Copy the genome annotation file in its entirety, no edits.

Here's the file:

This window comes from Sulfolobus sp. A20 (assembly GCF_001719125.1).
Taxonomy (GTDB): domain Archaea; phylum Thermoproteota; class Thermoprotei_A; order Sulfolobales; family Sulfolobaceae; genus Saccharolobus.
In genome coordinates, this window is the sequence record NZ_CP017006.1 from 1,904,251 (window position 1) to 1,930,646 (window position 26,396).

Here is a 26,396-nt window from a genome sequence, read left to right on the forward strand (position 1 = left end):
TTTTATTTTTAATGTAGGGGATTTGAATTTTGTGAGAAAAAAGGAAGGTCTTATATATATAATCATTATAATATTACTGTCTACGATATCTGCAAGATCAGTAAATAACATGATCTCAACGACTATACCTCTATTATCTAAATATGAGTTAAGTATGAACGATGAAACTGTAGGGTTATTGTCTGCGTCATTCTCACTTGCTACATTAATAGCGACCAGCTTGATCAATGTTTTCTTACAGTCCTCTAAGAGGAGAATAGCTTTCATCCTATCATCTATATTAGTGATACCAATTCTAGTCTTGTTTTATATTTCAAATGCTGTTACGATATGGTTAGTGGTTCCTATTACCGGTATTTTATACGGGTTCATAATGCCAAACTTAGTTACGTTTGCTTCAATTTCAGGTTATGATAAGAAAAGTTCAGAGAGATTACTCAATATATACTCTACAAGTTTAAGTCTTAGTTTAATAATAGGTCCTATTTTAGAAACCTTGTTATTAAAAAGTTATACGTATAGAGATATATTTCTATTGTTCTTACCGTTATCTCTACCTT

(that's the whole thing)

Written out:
This window comes from Sulfolobus sp. A20 (assembly GCF_001719125.1).
Taxonomy (GTDB): domain Archaea; phylum Thermoproteota; class Thermoprotei_A; order Sulfolobales; family Sulfolobaceae; genus Saccharolobus.
In genome coordinates, this window is the sequence record NZ_CP017006.1 from 1,904,251 (window position 1) to 1,930,646 (window position 26,396).

Here is a 26,396-nt window from a genome sequence, read left to right on the forward strand (position 1 = left end):
TTTTATTTTTAATGTAGGGGATTTGAATTTTGTGAGAAAAAAGGAAGGTCTTATATATATAATCATTATAATATTACTGTCTACGATATCTGCAAGATCAGTAAATAACATGATCTCAACGACTATACCTCTATTATCTAAATATGAGTTAAGTATGAACGATGAAACTGTAGGGTTATTGTCTGCGTCATTCTCACTTGCTACATTAATAGCGACCAGCTTGATCAATGTTTTCTTACAGTCCTCTAAGAGGAGAATAGCTTTCATCCTATCATCTATATTAGTGATACCAATTCTAGTCTTGTTTTATATTTCAAATGCTGTTACGATATGGTTAGTGGTTCCTATTACCGGTATTTTATACGGGTTCATAATGCCAAACTTAGTTACGTTTGCTTCAATTTCAGGTTATGATAAGAAAAGTTCAGAGAGATTACTCAATATATACTCTACAAGTTTAAGTCTTAGTTTAATAATAGGTCCTATTTTAGAAACCTTGTTATTAAAAAGTTATACGTATAGAGATATATTTCTATTGTTCTTACCGTTATCTCTACCTT